Illustration by John Camejo for The Washington Times

FIELDS: Lessons from George Washington

Only Americans of a certain age remember what the holiday on the third Monday in February is all about. I asked a few high-school students the other day what it is, exactly, we celebrate with Presidents Day. One young man suggested it was about selling used cars, since there are so many newspaper advertisements and television commercials announcing "birthday sales." Published February 15, 2012

Associated Press

FIELDS: Family values without the wink

Every campaign has a storyline, a theme - one written by the candidate's spinners, another by the opposition's trimmers and one, usually the accurate one, hidden in plain sight. Mitt Romney's pushing the storyline of his successful business experience. Published February 8, 2012

The Washington Times

FIELDS: Political risks of clean living

"I don't smoke, and I don't chew, and I don't go out with girls who do." My, how times have changed since kids amused each other with schoolyard doggerel like that one. Tobacco's out, but now nearly everything else is "in." Modern voters no longer pursue clean-living good boys, but good ol' boys with a little sin on their rap sheets. Published February 1, 2012

Illustration by John Camejo for The Washington Times

FIELDS: Is America in decline?

T here's a debate just behind the Republican search for a winning candidate, just at the edges of President Obama's campaign for re-election, about whether America is finished. These debaters put it in the form of a polite academic question: Is America in decline? Published January 25, 2012

Illustration by John Camejo for The Washington Times

FIELDS: Race and racist screeds

Presidential campaigns are notorious for unleashing scurrilous rhetoric. Only George Washington was elected as an uncontroversial reflection of the nation's will. Then we got political parties, and it was downhill after that. Published January 18, 2012

Illustration by Alexander Hunter for The Washington Times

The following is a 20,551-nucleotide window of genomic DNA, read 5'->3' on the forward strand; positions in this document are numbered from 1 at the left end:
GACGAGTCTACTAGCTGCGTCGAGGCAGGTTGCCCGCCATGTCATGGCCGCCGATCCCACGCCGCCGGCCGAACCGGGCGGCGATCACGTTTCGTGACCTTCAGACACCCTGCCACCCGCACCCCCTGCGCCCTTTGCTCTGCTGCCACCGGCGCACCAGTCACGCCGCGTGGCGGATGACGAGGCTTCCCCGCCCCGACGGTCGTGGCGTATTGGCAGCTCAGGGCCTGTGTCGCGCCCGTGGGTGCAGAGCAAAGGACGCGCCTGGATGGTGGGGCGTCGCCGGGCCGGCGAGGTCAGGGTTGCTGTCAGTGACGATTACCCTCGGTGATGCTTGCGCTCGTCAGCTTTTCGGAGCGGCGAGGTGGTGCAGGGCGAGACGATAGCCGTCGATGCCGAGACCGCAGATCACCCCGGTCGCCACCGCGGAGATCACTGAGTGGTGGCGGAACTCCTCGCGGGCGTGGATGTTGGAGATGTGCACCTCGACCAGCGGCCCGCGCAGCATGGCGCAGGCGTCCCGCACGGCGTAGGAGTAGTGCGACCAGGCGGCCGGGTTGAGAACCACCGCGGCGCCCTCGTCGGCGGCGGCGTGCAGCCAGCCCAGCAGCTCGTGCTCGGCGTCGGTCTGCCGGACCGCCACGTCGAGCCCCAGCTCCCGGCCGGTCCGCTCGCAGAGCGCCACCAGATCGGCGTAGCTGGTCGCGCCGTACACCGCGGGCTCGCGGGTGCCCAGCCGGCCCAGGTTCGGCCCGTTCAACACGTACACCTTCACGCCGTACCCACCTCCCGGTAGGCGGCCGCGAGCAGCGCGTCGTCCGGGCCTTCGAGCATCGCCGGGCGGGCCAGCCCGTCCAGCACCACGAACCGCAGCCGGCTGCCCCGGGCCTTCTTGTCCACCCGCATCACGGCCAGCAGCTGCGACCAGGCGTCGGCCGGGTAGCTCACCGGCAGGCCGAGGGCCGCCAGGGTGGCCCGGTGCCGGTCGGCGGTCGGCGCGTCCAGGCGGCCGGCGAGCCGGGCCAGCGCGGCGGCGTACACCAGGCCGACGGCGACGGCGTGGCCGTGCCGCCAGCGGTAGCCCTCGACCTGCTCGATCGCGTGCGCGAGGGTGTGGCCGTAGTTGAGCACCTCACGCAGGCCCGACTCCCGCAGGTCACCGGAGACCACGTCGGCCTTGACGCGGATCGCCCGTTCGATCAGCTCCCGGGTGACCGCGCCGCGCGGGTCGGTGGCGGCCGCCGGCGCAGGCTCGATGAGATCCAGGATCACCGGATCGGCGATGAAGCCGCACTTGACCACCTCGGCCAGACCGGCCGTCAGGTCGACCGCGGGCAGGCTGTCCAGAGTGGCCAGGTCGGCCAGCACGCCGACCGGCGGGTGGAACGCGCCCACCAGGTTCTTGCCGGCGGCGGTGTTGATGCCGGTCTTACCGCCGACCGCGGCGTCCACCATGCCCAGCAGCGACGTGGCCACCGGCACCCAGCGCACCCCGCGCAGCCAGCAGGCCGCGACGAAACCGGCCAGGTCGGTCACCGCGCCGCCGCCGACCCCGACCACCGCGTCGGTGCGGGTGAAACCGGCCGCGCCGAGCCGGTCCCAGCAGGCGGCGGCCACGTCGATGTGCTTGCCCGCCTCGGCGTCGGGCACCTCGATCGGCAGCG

FIELDS: Republicans try out their Mitt

Mitt Romney is learning what candidates before him learned. Small mistakes count, but usually not for much. But big ones can put a man down for the count. Right now his "$10,000 bet" seems insignificant. His pleasure taken in "firing" greedy incompetents, taken out of context and exaggerated by opponents who know better, is slightly more damaging, but the fair-minded (as most Americans are) understand what he meant. Published January 11, 2012

Illustration: GOP changing lead by Alexander Hunter for The Washington Times

FIELDS:Elephants lumber out of the gate

What a country. Between the tears and triumphs, the angry accusations and the grudging admiration, the repetitive epithets and the evocative patriotism, the race in Iowa ends in a photo finish. But any bookie will tell you that no matter how close the finish, you still pay out for win, place and show. Published January 4, 2012

The Washington Times

FIELDS: Message matters more than the new-fangled medium

T his is the week that pits the old fogies against the rising generations in determining "what's in" for 2012 and "what's out" from 2011. Fashion and political opinions traditionally have made for a showdown at Generation Gap, but this year, as we move into a new year, there's a communication gap, too. It's as much about process as substance in how we see the future. Published December 28, 2011

Illustration by John Camejo for The Washington Times

FIELDS: Grave thoughts on Grim Reaper

This has been a busy week for the Grim Reaper, slashing out at friend and foe, winning each battle fought against clay-footed humans who earned obituaries on the front page inspired by love or hate or both. Words often have a life of their own, particularly in matters of life and death. Cosmic coincidences in man's fate bring to our attention very different men merely because they died within days of each other. Published December 21, 2011

Illustration by John Camejo for The Washington Times

FIELDS: Newt nixes revisionist history

Newt Gingrich is a fat target for everyone - so easy to hit. He makes the others in the race jump up and down and sometimes leap sideways, like it or not. He shakes things up. He forces voters to look differently at things they thought they already understood, lulled by habit rather than thought. That may not be the ultimate role for a leader of the Western world, but for now, he's the pause that refreshes. Published December 14, 2011